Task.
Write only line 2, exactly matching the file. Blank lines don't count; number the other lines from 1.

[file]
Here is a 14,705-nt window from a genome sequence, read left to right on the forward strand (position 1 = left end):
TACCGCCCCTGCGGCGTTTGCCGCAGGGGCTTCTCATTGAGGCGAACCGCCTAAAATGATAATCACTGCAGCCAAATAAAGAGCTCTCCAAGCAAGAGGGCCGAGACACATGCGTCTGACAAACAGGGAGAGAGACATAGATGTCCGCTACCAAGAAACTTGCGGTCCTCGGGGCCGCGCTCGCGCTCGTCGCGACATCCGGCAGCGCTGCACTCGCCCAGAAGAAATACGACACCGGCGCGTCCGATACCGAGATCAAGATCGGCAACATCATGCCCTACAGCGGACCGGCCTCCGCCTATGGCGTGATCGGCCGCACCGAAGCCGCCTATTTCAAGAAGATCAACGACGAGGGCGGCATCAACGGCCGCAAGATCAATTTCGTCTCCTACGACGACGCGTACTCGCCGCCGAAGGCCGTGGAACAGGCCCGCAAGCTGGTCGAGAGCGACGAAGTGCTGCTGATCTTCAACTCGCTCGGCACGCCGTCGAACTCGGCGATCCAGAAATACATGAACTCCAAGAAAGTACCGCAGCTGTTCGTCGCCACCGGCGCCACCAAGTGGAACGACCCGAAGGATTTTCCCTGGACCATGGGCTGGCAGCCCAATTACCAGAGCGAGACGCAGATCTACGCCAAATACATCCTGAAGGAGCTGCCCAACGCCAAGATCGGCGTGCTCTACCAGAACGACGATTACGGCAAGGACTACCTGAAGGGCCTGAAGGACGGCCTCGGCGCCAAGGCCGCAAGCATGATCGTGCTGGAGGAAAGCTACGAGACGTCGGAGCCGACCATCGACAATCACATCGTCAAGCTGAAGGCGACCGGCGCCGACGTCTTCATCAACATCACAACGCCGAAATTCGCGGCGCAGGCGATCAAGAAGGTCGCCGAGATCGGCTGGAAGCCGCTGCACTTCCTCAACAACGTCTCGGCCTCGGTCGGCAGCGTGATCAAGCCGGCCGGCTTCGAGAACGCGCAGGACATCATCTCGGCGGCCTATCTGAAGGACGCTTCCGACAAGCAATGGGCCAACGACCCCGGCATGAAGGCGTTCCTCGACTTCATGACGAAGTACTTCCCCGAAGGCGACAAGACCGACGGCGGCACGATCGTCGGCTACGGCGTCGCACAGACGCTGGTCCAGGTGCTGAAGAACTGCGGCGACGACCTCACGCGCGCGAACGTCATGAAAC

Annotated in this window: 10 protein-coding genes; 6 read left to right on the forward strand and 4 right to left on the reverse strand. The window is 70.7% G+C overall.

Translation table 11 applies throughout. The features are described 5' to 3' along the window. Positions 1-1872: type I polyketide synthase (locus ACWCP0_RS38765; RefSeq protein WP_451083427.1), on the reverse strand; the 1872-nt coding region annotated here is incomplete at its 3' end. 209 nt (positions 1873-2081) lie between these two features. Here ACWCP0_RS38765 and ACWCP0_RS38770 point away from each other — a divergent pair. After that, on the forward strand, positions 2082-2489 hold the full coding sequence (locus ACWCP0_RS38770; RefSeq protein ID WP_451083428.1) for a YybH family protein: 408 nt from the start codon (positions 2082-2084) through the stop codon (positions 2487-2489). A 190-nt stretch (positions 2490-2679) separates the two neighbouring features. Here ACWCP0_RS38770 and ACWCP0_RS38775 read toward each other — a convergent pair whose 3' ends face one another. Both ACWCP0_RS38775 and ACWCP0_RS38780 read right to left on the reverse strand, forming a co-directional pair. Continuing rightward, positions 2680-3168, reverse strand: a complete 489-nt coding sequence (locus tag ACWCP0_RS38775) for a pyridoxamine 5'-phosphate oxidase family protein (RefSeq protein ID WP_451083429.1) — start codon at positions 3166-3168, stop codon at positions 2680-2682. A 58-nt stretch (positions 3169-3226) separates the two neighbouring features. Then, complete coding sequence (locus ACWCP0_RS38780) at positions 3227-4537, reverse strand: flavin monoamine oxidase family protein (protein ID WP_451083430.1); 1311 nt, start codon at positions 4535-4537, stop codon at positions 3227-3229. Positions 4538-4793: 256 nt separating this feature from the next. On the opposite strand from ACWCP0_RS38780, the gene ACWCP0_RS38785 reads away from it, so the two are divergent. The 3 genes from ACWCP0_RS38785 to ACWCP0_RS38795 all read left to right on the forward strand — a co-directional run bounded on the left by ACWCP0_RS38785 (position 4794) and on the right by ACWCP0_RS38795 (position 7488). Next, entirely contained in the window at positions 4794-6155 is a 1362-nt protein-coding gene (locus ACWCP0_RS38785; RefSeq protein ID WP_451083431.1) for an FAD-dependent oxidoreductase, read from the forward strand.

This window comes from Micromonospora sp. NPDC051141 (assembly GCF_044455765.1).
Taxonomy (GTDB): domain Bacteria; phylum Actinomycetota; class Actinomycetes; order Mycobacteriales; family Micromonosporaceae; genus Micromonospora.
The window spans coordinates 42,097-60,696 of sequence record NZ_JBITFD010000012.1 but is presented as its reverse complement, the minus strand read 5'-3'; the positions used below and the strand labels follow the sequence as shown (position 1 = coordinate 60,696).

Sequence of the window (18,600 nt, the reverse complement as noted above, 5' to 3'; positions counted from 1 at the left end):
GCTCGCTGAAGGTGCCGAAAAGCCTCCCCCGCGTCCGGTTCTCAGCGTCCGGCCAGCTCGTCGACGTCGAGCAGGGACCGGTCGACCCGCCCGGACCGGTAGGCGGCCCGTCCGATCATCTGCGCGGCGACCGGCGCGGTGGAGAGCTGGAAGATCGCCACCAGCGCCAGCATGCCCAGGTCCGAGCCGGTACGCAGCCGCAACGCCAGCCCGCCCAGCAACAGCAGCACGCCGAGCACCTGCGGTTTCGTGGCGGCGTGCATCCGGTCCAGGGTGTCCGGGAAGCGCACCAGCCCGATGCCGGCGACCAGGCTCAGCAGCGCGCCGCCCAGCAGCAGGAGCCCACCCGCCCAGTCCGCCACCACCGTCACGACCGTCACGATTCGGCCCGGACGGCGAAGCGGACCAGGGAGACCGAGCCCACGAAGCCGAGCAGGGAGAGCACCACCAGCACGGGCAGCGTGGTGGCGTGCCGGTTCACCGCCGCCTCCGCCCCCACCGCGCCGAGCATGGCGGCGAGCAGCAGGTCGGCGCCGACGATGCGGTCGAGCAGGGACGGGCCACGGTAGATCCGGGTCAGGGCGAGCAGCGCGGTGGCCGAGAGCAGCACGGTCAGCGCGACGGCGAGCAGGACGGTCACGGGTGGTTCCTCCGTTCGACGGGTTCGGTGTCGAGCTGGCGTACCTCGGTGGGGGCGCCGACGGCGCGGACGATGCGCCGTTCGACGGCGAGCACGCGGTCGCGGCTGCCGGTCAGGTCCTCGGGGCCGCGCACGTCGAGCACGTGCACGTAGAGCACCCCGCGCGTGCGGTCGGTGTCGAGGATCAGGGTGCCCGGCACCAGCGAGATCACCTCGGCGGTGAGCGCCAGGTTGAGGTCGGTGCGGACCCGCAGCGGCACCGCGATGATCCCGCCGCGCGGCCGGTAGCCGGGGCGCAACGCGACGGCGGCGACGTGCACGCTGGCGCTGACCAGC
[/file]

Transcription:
TACCGCCCCTGCGGCGTTTGCCGCAGGGGCTTCTCATTGAGGCGAACCGCCTAAAATGATAATCACTGCAGCCAAATAAAGAGCTCTCCAAGCAAGAGGGCCGAGACACATGCGTCTGACAAACAGGGAGAGAGACATAGATGTCCGCTACCAAGAAACTTGCGGTCCTCGGGGCCGCGCTCGCGCTCGTCGCGACATCCGGCAGCGCTGCACTCGCCCAGAAGAAATACGACACCGGCGCGTCCGATACCGAGATCAAGATCGGCAACATCATGCCCTACAGCGGACCGGCCTCCGCCTATGGCGTGATCGGCCGCACCGAAGCCGCCTATTTCAAGAAGATCAACGACGAGGGCGGCATCAACGGCCGCAAGATCAATTTCGTCTCCTACGACGACGCGTACTCGCCGCCGAAGGCCGTGGAACAGGCCCGCAAGCTGGTCGAGAGCGACGAAGTGCTGCTGATCTTCAACTCGCTCGGCACGCCGTCGAACTCGGCGATCCAGAAATACATGAACTCCAAGAAAGTACCGCAGCTGTTCGTCGCCACCGGCGCCACCAAGTGGAACGACCCGAAGGATTTTCCCTGGACCATGGGCTGGCAGCCCAATTACCAGAGCGAGACGCAGATCTACGCCAAATACATCCTGAAGGAGCTGCCCAACGCCAAGATCGGCGTGCTCTACCAGAACGACGATTACGGCAAGGACTACCTGAAGGGCCTGAAGGACGGCCTCGGCGCCAAGGCCGCAAGCATGATCGTGCTGGAGGAAAGCTACGAGACGTCGGAGCCGACCATCGACAATCACATCGTCAAGCTGAAGGCGACCGGCGCCGACGTCTTCATCAACATCACAACGCCGAAATTCGCGGCGCAGGCGATCAAGAAGGTCGCCGAGATCGGCTGGAAGCCGCTGCACTTCCTCAACAACGTCTCGGCCTCGGTCGGCAGCGTGATCAAGCCGGCCGGCTTCGAGAACGCGCAGGACATCATCTCGGCGGCCTATCTGAAGGACGCTTCCGACAAGCAATGGGCCAACGACCCCGGCATGAAGGCGTTCCTCGACTTCATGACGAAGTACTTCCCCGAAGGCGACAAGACCGACGGCGGCACGATCGTCGGCTACGGCGTCGCACAGACGCTGGTCCAGGTGCTGAAGAACTGCGGCGACGACCTCACGCGCGCGAACGTCATGAAAC